n South African Journal of Education - Enacting understanding of inclusion in complex contexts : classroom practices of South African teachers
|Article Title||Enacting understanding of inclusion in complex contexts : classroom practices of South African teachers|
|© Publisher:||Education Association of South Africa (EASA)|
|Journal||South African Journal of Education|
|Affiliations||1 North-West University, 2 North-West University, 3 University of South Africa and 4 University of South Africa|
|Publication Date||Aug 2015|
|Pages||1 - 10|
|Keyword(s)||Barriers to learning, Deficit approach to learning and development, Diverse educational needs, Inclusive classrooms, Inclusive education, Mainstream schools and Teacher education for inclusion|
ISI Social Science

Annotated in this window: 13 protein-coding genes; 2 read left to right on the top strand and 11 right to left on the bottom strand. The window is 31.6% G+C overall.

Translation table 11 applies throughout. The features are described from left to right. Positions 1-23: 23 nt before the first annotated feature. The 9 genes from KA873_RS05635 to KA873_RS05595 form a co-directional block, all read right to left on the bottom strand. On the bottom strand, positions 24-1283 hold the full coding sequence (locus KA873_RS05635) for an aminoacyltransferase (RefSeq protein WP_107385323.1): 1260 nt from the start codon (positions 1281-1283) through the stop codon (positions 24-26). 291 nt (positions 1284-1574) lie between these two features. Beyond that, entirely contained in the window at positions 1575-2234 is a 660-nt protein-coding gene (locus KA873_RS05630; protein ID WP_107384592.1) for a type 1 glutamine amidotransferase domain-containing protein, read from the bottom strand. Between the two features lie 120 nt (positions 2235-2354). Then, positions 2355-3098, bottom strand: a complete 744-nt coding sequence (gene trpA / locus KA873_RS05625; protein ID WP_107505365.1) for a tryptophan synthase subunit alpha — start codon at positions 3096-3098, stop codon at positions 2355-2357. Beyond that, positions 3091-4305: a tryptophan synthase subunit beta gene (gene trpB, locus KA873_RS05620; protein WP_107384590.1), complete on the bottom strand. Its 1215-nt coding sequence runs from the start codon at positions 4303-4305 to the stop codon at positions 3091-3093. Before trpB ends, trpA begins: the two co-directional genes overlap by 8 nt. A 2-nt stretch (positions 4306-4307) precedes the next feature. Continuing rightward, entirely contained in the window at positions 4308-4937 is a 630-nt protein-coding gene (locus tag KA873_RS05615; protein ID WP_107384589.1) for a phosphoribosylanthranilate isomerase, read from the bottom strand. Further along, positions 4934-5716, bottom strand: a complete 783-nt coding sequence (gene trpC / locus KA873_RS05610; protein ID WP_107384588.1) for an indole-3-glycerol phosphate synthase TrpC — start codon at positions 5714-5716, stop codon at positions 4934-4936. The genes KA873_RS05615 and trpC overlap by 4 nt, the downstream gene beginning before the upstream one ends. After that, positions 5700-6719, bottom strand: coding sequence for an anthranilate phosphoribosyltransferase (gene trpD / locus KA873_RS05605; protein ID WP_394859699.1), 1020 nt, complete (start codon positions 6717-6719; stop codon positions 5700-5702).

While the practice of inclusive education has recently been widely embraced as an ideal model for education, the acceptance of inclusive education practices has not translated into reality in most mainstream classrooms. Despite the fact that education policies in South Africa stipulate that all learners should be provided with the opportunities to participate as far as possible in all classroom activities, the implementation of inclusive education is still hampered by a combination of a lack of resources and the attitudes and actions of the teachers in the classroom. The main purpose of this paper was to develop a deeper understanding of a group of South African teachers' personal understanding about barriers to learning and how their understanding relates to their consequent actions to implement inclusive education in their classrooms. A qualitative research approach placed within a cultural-historical and bio-ecological theoretical framework was used. The findings, in this paper, indicate that the way in which teachers understand a diversity of learning needs is based on the training that they initially received as teachers, which focused on a deficit, individualised approach to barriers to learning and development, as well as contextual challenges, and that both have direct and substantial effects on teachers' classroom practices. As a result, they engage in practices in their classrooms that are less inclusive, by creating dual learning opportunities that are not sufficiently made available for everyone, with the result that every learner is not able to participate fully as an accepted member of their peer group in all classroom activities.
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